2020 BIC Picks

1/26/2021 Unknown 0 Comments

2020 was certainly a year for the history books. As we enter the New Year, here's a look back at some great reads and thought leadership pieces that BIC faculty and BICsters have been enjoying.  

Why Nostalgic Logos Are Booming Right Now 

By James I. Bowie

"In trying to restore a vision of the past, we may latch onto particular historical markers and exaggerate their actual prominence. “Est.” in this way is like the leg warmers worn to a 1980s-themed costume party: more common at the party than they actually were during the time the party celebrates." 

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Welcome to Your Bland New World

By Ben Schott

"Despite hiding in plain sight (and plain recycled packaging), this “slight of bland” has won the wallets of a generation that considers itself above marketing, and created some of the buzziest companies of the age." 

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Build a Better Content Strategy, Measure by Measure

By Zontee Hou, BIC Board Member and President and Founder, Media Volery

"Don’t expect isolated tests to produce universal rules. An ongoing test-and-learn approach is essential to future success." 

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The Great Logo Debate

By Eliza Williams

"What is clear is that a logo for another event taking place many years in the future has distracted us enough from the calamitous state of the present world to incite much discussion." 

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The Great American Rebrand

By Jeff Beer

"We need a rebrand. How do we not only engage and enlighten our audience to once again see the promise of the American brand, but inspire them to help build it?" 

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Creatives Can Genuinely Shape Culture And Society By Working With Progressive Brands

By It's Nice That

"The theme of the evening was clearly about staying true to yourself and your vision, whether that’s pulling on your heritage, uplifting others or being staunch in your belief that a creative route is the right one." 

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The Custom Color Treatment: How Brands Up Their Game with Specially-Formulated Hues

by Theresa Christine Johnson

"Thinking about the deeper meanings of colors, the process of making a product, and how that can get tied to particular hues, or the actual experience that’s offered and the feelings it evokes opens up possibilities for brands to not simply exist beautifully, but meaningfully, too." 

Read more here.

Post-COVID Forecast: A Resurgence of Marketing and the Beginning of the End for Madison Avenue’s Manslaughter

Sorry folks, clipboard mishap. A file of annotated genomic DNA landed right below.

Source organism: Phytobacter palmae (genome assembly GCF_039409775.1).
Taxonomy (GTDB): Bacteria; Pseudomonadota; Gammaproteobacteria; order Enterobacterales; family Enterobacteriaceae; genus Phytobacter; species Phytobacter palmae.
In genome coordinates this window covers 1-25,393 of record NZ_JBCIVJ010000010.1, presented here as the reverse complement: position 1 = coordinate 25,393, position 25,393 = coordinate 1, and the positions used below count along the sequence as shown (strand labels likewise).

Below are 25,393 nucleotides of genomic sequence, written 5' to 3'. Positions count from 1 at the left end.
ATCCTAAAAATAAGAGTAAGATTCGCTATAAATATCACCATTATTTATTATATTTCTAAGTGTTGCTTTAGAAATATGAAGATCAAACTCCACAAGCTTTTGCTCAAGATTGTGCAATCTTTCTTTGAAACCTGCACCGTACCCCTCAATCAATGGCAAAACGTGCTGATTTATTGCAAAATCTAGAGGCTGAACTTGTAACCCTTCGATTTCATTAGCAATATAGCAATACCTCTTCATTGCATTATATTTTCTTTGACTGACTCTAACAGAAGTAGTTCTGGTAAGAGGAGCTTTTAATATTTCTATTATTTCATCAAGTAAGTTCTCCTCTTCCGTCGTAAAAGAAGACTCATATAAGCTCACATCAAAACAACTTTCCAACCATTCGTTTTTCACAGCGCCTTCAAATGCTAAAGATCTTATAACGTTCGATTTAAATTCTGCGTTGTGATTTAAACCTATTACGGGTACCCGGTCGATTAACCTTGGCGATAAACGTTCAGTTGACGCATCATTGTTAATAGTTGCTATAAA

BMichael Farmer, BIC Board Member and Chairman & CEO, Farmer & Company

"I predict a slow but inexorable resurgence of marketing — a discovery of “what works and what does not” — and a re-establishment of agency partnerships to help make it happen. CMOs will then be able to join their C-Suite colleagues and hold their heads high." 

Read more here.

NYT debuts new ad program to help brands address sensitive topics

By Sara Fischer

"The Times is focusing revenue efforts more on subscription dollars from readers than on advertising dollars from corporations. The idea behind Pivotal is that the Times can leverage the unique data and relationships it has with its paid subscribers and its readers to make marketers' ads more relevant." 

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Brand purpose. The biggest lie the ad industry ever told?

By Tom Roach

"Purpose has to start deeper than marketing functions and penetrate more widely, but that doesn’t mean that marketing can’t be part of it. And in some cases, marketing can be the inspiration for it." 

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‘Thumb-Stopping,’ ‘Humaning,’ ‘B4H’: The Strange Language of Modern Marketing

By Tiffany Hsu and Sapna Maheshwari

"The ad business is overrun with buzzwords and acronyms, and some people are saying it’s enough already...Every industry has its argot, but people who work in the advertising “space” seem to love insider language more than most. In news releases, ad copy and earnings statements, they have tortured plain talk in service of the sell, with Frankensteinian combinations and avalanches of acronyms." 

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How Does Your Brand Purpose Stand Up?

By Scott Goodson & Chip Walker

"As we enter an era dominated by the pandemic, purpose will continue to be a top priority for company and brand leadership. While our research shows consumers clearly favor businesses with a higher purpose, it also shows that we are by no means dealing with a naive consumer when it comes to purpose." 

Read more here.

Tab, Coca-Cola’s Diet-Soda Pioneer and a ’70s Icon, Is Going Away

By Jennifer Maloney

“We love our brands, make no mistake,” said Cath Coetzer, head of Coca-Cola’s innovation and marketing operations. “We want to make sure that we create space for new.”

The company is winnowing products and brands that are small, aren’t growing and don’t have the potential to achieve a large scale, Ms. Coetzer said. “It’s about meeting our consumers where they need us to meet them.”

Read more here